The film’s opening sequence starts as a quick prequel before the title, as we’re shown the first day when the monsters coming to Earth and attacking the small town. We saw it in the trailers so it wasn’t a surprise it was going to open that way, but it hooks you in once everything becomes chaotic, and even nervous when you see people outside not knowing what’s the come next. I loved how we got to see how it happened since most of us wondered that when the first film ended. After that, the building of tension throughout the quiet moments and the action were well-handled without losing a sense of the horror. Honestly, this was scarier with not too bad jump scares that got me. We get to see more of the creatures this time than before, and they prove to be more of a threat than zombies.

Another quality that I knew I was going to love the most was the sound design, and it’s still amazing here when you know it’s used to establish the world. When you have a story where you can’t make a sudden noise, it’s nerve-racking when it happens, and hearing from Regan’s perspective shows again why it’s an important factor to always remember these movies by. It’s that immersive feeling that gets to you when you don’t want to whisper to the person next to you or even buy a bag of popcorn unless you eat one piece at a time. If this doesn’t get an Oscar nomination for Best Sound, it’s worth the complaints. There isn’t a lot of dialogue, as expected, but I’ve always loved having a scene having its characters communicate through sign language. It was because of the first movie that I learned how to sign “beautiful.” Even when it slows down for about five minutes and there isn’t much-spoken dialogue being said on screen, it still glued me with what’s about to happen. The theater I was in wasn’t a huge crowd since I saw it in IMAX, but I’m pretty sure I was reacting the most out of everybody to where I was holding my hands to my mouth, which was under my mask and sometimes made my glasses fog up.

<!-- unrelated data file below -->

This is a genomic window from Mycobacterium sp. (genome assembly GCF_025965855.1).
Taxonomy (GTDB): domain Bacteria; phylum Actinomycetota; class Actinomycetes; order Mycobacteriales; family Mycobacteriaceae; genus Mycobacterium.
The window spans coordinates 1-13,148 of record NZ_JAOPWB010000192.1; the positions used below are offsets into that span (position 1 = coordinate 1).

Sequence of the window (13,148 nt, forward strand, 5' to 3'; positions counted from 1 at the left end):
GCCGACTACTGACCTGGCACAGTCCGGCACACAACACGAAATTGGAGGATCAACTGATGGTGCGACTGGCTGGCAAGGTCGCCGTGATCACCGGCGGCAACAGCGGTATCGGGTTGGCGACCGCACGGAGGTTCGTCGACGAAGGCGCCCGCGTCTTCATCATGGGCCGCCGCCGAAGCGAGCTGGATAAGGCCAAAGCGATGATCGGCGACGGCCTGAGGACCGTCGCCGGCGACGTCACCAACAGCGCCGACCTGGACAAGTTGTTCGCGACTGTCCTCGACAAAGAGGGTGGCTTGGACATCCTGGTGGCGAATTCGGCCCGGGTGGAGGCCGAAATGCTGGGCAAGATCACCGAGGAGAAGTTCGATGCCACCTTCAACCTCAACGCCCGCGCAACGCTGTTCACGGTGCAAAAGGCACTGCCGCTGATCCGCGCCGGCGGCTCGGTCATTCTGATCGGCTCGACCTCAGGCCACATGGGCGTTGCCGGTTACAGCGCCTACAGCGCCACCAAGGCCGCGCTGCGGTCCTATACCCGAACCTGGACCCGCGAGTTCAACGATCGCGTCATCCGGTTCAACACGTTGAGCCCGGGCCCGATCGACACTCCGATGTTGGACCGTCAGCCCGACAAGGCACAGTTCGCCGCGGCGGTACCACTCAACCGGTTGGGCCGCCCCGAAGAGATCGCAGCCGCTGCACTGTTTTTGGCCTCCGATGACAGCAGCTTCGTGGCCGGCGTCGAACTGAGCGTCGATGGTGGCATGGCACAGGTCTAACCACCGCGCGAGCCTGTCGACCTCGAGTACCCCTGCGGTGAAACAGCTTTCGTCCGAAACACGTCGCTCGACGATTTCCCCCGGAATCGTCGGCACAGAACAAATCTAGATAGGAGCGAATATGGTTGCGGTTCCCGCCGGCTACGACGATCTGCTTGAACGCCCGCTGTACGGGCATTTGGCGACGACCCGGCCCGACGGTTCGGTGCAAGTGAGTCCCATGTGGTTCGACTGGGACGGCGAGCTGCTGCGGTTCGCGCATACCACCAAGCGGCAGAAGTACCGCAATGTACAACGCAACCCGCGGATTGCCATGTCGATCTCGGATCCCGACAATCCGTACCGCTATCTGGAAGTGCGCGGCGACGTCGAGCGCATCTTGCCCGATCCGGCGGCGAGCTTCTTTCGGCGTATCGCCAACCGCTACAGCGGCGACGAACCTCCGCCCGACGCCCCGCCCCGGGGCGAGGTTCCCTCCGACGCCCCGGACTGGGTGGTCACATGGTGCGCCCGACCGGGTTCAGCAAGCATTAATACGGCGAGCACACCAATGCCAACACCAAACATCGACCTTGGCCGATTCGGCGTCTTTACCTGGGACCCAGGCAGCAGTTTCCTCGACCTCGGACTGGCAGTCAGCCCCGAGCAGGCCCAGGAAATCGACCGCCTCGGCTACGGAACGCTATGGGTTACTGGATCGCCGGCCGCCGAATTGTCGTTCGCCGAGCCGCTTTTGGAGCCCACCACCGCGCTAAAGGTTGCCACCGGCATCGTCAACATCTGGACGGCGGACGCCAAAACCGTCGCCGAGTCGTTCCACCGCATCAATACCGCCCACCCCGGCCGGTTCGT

Was there anything too dumb for my nitpick at this point? Those who weren’t fans of the first movie, which I don’t want to talk to those people, probably won’t find that much enjoyment out of here either. And while it might disappoint some with the fact the family doesn’t say together as much as you might’ve expected, it wasn’t much of a problem from what I was seeing. Besides that, you can inspect both movies and just be taken away with how well these two are together when pulling off a double feature.

I walked out of this thinking this was the cinematic feeling I certainly needed. This is a film I’m glad Paramount Pictures and the team held off as long as they could since this one deserves to be seen on the big screen (if you feel comfortable going back); not on an enormous 4K television that won’t give off the same experience. There was no better film to mark my return to the movies, which will prompt more visits while I’m on summer break from work pretty soon. As soon as it ended, I seriously wanted more, which is solid praise from me. There have been recent talks about this franchise becoming a possible trilogy, and I would be down to see what’s to come next since we still invest many of us with this family, as long as Krasinski is involved. 2021 is going to offer what are hopefully impressive movies to scare its audiences for the rest of the year (Last Night in SohoCandyman), and there’s no doubt we have a real winner here. For me, this is how you make a follow-up right. 

Final Thoughts: A Quiet Place Part II is a terrific horror sequel that’s on par with its predecessor. You gotta hand it to Krasinski for truly delivering the goods once again, in bringing the non-stop tension, the world-building, incredible sound design, and performances from everyone involved.

Grade: A-